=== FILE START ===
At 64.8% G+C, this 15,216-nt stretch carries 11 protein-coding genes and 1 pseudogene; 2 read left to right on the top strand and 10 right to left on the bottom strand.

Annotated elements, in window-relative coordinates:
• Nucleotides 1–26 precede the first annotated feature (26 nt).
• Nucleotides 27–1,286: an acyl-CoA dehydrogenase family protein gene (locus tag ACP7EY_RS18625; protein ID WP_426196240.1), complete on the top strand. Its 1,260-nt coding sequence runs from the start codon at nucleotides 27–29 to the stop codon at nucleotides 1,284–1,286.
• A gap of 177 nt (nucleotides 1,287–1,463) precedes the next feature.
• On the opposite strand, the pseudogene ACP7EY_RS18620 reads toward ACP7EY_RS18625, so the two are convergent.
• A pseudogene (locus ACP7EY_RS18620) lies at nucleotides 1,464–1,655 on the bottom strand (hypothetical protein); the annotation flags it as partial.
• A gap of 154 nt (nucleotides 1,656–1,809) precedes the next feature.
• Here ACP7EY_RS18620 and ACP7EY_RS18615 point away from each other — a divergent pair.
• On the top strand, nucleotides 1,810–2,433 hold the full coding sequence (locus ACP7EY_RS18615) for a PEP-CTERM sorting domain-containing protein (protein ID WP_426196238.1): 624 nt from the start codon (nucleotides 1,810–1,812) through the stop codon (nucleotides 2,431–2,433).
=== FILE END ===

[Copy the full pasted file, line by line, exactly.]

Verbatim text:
At 64.8% G+C, this 15,216-nt stretch carries 11 protein-coding genes and 1 pseudogene; 2 read left to right on the top strand and 10 right to left on the bottom strand.

Annotated elements, in window-relative coordinates:
• Nucleotides 1–26 precede the first annotated feature (26 nt).
• Nucleotides 27–1,286: an acyl-CoA dehydrogenase family protein gene (locus tag ACP7EY_RS18625; protein ID WP_426196240.1), complete on the top strand. Its 1,260-nt coding sequence runs from the start codon at nucleotides 27–29 to the stop codon at nucleotides 1,284–1,286.
• A gap of 177 nt (nucleotides 1,287–1,463) precedes the next feature.
• On the opposite strand, the pseudogene ACP7EY_RS18620 reads toward ACP7EY_RS18625, so the two are convergent.
• A pseudogene (locus ACP7EY_RS18620) lies at nucleotides 1,464–1,655 on the bottom strand (hypothetical protein); the annotation flags it as partial.
• A gap of 154 nt (nucleotides 1,656–1,809) precedes the next feature.
• Here ACP7EY_RS18620 and ACP7EY_RS18615 point away from each other — a divergent pair.
• On the top strand, nucleotides 1,810–2,433 hold the full coding sequence (locus ACP7EY_RS18615) for a PEP-CTERM sorting domain-containing protein (protein ID WP_426196238.1): 624 nt from the start codon (nucleotides 1,810–1,812) through the stop codon (nucleotides 2,431–2,433).